"Reader Response Sheet - DOC"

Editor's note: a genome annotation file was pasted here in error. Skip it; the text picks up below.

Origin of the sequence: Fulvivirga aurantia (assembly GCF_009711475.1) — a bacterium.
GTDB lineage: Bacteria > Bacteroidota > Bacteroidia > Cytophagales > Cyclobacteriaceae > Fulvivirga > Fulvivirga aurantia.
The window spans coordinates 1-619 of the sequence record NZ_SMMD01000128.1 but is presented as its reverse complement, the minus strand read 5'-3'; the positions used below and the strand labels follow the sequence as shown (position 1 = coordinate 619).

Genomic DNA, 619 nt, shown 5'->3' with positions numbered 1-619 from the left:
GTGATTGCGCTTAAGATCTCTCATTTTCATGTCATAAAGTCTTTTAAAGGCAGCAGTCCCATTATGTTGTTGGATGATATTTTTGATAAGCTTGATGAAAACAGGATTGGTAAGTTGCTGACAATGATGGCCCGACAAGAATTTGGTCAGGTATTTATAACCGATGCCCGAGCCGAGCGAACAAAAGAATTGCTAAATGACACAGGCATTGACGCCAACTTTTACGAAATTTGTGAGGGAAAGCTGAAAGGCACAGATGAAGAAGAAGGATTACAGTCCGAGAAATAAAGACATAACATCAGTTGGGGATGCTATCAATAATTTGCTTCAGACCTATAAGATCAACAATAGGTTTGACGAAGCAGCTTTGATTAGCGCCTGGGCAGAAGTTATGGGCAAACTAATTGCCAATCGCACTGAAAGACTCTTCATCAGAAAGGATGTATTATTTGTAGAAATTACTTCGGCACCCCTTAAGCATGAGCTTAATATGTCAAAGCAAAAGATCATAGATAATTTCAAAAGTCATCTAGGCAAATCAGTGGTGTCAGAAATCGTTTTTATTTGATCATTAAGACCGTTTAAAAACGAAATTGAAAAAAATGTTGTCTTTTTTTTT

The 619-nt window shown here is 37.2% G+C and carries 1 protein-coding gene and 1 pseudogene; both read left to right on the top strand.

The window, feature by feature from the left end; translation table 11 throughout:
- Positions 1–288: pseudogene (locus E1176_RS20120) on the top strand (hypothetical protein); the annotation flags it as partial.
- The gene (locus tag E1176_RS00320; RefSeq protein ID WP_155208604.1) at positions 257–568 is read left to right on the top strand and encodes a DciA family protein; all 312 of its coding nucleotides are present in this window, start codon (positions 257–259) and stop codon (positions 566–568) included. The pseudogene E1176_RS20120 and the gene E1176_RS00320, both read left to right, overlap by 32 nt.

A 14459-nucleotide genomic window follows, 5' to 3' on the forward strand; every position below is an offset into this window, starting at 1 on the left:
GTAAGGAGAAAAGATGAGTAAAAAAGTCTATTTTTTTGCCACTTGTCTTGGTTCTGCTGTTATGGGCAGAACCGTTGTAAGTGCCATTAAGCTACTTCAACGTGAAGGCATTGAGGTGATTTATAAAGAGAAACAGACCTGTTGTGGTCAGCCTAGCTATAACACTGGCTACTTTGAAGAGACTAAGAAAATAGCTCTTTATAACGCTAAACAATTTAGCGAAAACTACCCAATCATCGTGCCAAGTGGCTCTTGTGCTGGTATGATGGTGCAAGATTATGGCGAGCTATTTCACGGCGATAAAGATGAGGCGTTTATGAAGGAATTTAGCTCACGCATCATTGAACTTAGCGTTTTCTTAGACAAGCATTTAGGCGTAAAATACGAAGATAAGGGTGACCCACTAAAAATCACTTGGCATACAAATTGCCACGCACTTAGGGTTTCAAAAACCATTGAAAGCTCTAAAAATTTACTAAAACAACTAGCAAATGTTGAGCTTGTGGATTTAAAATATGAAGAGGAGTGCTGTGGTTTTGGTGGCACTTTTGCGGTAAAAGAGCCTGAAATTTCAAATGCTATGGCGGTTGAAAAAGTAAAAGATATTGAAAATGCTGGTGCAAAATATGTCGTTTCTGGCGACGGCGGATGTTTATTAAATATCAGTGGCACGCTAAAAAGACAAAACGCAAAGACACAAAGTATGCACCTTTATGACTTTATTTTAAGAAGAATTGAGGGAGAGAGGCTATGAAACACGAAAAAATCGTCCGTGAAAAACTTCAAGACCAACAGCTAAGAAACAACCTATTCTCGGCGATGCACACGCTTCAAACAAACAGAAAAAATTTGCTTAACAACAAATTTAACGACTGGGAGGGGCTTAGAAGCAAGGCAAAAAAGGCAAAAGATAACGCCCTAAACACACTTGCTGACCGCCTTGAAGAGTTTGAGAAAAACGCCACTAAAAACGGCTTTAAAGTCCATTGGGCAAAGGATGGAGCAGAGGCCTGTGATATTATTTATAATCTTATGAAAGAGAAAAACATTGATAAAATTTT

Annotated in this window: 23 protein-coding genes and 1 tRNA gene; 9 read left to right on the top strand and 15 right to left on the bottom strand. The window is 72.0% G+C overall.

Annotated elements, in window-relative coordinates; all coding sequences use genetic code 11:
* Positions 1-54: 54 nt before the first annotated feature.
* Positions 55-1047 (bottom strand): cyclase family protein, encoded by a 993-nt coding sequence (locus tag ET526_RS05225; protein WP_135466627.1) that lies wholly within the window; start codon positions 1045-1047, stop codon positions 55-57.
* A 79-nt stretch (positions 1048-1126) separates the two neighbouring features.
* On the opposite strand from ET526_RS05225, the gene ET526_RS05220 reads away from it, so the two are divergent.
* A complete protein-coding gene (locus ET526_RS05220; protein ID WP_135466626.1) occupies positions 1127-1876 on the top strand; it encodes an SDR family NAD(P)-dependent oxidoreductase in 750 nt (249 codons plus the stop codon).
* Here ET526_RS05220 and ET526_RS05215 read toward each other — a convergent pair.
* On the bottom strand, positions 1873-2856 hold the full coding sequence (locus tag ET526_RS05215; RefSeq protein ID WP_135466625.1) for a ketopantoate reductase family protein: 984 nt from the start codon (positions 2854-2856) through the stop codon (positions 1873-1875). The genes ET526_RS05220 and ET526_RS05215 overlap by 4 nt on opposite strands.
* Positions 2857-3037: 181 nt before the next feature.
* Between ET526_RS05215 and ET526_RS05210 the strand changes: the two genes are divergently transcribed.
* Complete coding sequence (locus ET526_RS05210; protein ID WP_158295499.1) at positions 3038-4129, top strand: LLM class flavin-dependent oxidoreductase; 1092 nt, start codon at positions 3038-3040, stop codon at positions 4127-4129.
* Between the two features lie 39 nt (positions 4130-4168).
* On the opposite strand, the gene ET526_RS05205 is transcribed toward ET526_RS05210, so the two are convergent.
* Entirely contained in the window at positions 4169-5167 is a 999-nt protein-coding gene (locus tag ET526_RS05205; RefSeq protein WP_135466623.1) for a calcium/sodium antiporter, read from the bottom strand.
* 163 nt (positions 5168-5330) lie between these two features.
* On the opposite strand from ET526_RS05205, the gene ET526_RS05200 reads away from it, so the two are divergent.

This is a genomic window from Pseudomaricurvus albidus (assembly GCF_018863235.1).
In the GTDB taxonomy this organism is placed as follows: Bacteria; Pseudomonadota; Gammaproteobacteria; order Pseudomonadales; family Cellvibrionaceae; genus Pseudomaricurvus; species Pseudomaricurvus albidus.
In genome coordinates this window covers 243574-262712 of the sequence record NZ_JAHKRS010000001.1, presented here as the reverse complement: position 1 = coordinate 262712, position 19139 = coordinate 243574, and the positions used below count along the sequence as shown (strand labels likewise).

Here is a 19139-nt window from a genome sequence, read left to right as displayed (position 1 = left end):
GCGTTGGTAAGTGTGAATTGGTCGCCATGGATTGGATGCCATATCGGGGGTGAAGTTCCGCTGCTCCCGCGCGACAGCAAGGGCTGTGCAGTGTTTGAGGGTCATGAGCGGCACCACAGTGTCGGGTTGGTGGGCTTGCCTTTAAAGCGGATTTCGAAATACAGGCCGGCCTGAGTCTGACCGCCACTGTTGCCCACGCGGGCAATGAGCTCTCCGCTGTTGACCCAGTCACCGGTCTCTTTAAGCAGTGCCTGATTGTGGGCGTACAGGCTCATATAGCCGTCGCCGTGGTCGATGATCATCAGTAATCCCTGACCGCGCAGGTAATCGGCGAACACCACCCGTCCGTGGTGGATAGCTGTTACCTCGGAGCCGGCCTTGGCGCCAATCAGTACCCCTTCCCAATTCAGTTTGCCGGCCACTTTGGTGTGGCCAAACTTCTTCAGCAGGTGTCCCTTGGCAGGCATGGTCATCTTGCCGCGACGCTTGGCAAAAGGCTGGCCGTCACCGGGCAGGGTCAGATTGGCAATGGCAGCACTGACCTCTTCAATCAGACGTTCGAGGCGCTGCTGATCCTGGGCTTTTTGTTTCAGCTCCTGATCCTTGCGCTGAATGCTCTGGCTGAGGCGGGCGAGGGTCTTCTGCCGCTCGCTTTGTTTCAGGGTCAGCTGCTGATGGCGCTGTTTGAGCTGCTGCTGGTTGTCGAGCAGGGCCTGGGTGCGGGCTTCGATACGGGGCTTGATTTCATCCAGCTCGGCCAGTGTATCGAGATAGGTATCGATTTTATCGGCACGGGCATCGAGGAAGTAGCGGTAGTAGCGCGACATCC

Paste this into the front cover of your Reader’s Journal. Reader Response Sheet All of the writing from this sheet should be done in your Reader Response Journal. Daily Reader Responses (Work front-to-back. You should use the backs of pages. Remember, you should summarize what you read in 3 sentences or less, AND pick one item from this list to answer in at least 4 sentences.) 1) An opinion I have about what I just read is…? 2) One thing that still confuses me is…because… 3) Today’s reading made me think about… 4) Aha! I just figured out that…(this can be about the plot or about a connection you figured out between the book and your life, or an insight about the world that became clear) 5) At first, I thought…but then I realized that… 6) A character I find interesting is…because… 7) I think the theme of the story is…because I think the author wants readers to learn that… 8) The character I’d most/least like to meet is…because… 9) The setting (time/place/circumstances) of the story is…and I know this because… 10) I can’t wait to find out… Paste this into the back cover and back page of your Reader’s Journal. Reader Response Sheet All of the writing from this sheet should be done in your Reader Response Journal. Weekly Reader Responses (Work back-to-front. You should use the backs of pages. One page minimum about that week’s reading. Pick one and do not re-use that item until you’ve used each item on the list once. You do not need to use all 18 for each book you read, because hopefully each book will not take you 18 weeks to read! Write the number of the response next to the title of the entry.) 1) Compare yourself to the main character in the work. Point out your similarities and try to account for differences between you and her/him. What is your reaction to this character? Why? 2) Compare a character from this work with a character from another novel, short story, or play you have studied. What are their similarities? Differences? Explain your reaction to each character. Why do you feel this way? 3) Compare an event in your work with a situation in your own life. Similarities? Differences? Reasons for similarities or differences? Your reaction to this? 4) Express your disagreement with one character’s actions, values, behavior, etc. What is happening? What do you see wrong with it? Why? Why do you think the character is thinking or acting this way? What would you suggest as a better response/behavior/value? 5) Select what you consider the most important episode in the section of the work you have just finished. Explain (briefly) what happens, why you think it is important to the section, your reaction to the episode, and why you react this way. 6) What advice would you give a character at this point in the book? Why do you think it’s good advice? Do you think the character would accept your advice? Why or why not? 7) Pick the character with whom you can identify LEAST. Think about and write either a journal entry or a letter about events in the book from that character’s point of view. Discuss to what extent this exercise alters YOUR opinion of that character. 8) In an early entry, try to predict later events, outcomes, character changes, and conflicts based on close reading of the early section. Explain clearly the basis of each prediction. 9) What effect does the setting (time/place/circumstances) have on the characters’ thoughts, actions, choices? What would be your reaction to having to adapt to that environment? Could the plot take place in a different setting, or not? Explain. 10) What do you think about sub-plots and/or minor characters? You don’t always have to concentrate on the major characters or major events. What do you think a minor character thinks about what is going on? What might be going on in that character’s life when he/she is “away” from the main action on the page? 11) What about style? How is “how it’s written” influencing your response to the content? Consider use of symbols, structure, diction, word choice, or point of view. Do you like the way the author uses these items? Why or why not? Would your interpretation of the text change if the symbols, structure, diction, word choice, or point of view were different? 12) What were your expectations of the work when you chose it? Is the work living up to them? Why or why not? Be specific. 13) Discuss a significant change in the personality of a character. Account for it, react to it, and tell whether or not you expected it. 14) Pick three to five symbols you would associate with a particular character. Explain the appropriateness of each one with a very brief reference to the section of the novel. 15) Has the novel been a best seller, is it considered a “classic” or a fine contemporary piece of writing? Account for its reputation. Is the reputation deserved? 16) Copy a passage from the book (at least one sentence long) that you think is important to the theme or main idea of the book as a whole. Explain its significance in the work, and how that idea or theme can apply in your life or the life of someone you know. 17) To which particular person would you recommend this work? You may choose not to name the person but you must explain the qualities in him/her and the qualities in the novel which would prompt you to make the recommendation. 18) Was the ending satisfactory? Talk about the overall meaning of the work and how well the ending fits into what the work is trying to say or accomplish.